They say that moving is one of the most stressful experiences of our lives; for many, it’s a disaster. No wonder it causes feelings of anxiety and insecurity not only for us, but for our pets as well!
Let’s take a look at what a lifetime home means to a dog. Home is that place where:
- She has her own safe place, which is not only a cot but also a safe shelter that saves her from frustration and adversity
- She is surrounded by familiar smells and objects.
- She has a regular routine, with regular walks along the routes she has learned by heart
- All the noises going on in the apartment and coming from the windows are familiar, familiar and of little concern
Now you can better understand what goes on “in the soul” of a poor animal when everything they know and is used to is packed up and gone, and chaos reigns all around in the form of a pile of boxes, bags and crates. The home turns into a bare and desolate place before your eyes, and after the move, even if something is unpacked, it smells wrong and is in the wrong place.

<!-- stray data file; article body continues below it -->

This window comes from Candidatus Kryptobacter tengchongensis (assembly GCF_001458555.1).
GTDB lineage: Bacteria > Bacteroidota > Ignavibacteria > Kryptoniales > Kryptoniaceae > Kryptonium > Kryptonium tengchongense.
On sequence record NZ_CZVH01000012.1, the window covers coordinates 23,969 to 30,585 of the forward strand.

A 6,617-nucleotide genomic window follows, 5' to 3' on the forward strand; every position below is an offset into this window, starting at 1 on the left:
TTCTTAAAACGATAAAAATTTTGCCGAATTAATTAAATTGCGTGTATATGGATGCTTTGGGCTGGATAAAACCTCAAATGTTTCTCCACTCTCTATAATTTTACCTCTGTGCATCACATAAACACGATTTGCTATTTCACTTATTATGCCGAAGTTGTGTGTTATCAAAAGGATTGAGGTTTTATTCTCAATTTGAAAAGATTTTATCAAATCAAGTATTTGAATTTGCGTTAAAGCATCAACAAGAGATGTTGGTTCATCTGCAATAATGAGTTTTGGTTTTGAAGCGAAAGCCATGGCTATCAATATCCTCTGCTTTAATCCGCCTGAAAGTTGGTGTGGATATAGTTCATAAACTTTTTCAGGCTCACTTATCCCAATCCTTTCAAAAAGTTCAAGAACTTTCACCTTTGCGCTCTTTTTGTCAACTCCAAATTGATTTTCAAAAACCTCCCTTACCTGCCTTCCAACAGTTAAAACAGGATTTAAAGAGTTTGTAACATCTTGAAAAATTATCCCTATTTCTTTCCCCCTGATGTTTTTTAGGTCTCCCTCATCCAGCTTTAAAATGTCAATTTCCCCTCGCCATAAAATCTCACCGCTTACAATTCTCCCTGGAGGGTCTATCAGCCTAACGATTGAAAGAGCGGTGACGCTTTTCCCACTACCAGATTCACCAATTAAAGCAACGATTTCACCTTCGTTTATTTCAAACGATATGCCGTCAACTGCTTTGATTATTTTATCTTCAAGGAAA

This is what happens to your dog’s feelings if you suddenly, without any warning or preparation, “bombard” your dog with your move! You can help your dog avoid stress by planning not only the move, but also preparing your dog for the move, including stocking up on dog sedatives during and after the move.
Signs of anxiety and stress in a dog after a move
An anxious and stressed-out dog is more likely than usual to whine and bark, walk restlessly from corner to corner, or try to hide from the “horror” going on around him.
What’s more, some dogs may start “pooping” right in the house from the stress of moving in, even if they’ve never done it before! Other signs include enlarged, goggling eyes or a long stare, pulling his ears back frequently, drooling a lot, and constant yawning or licking.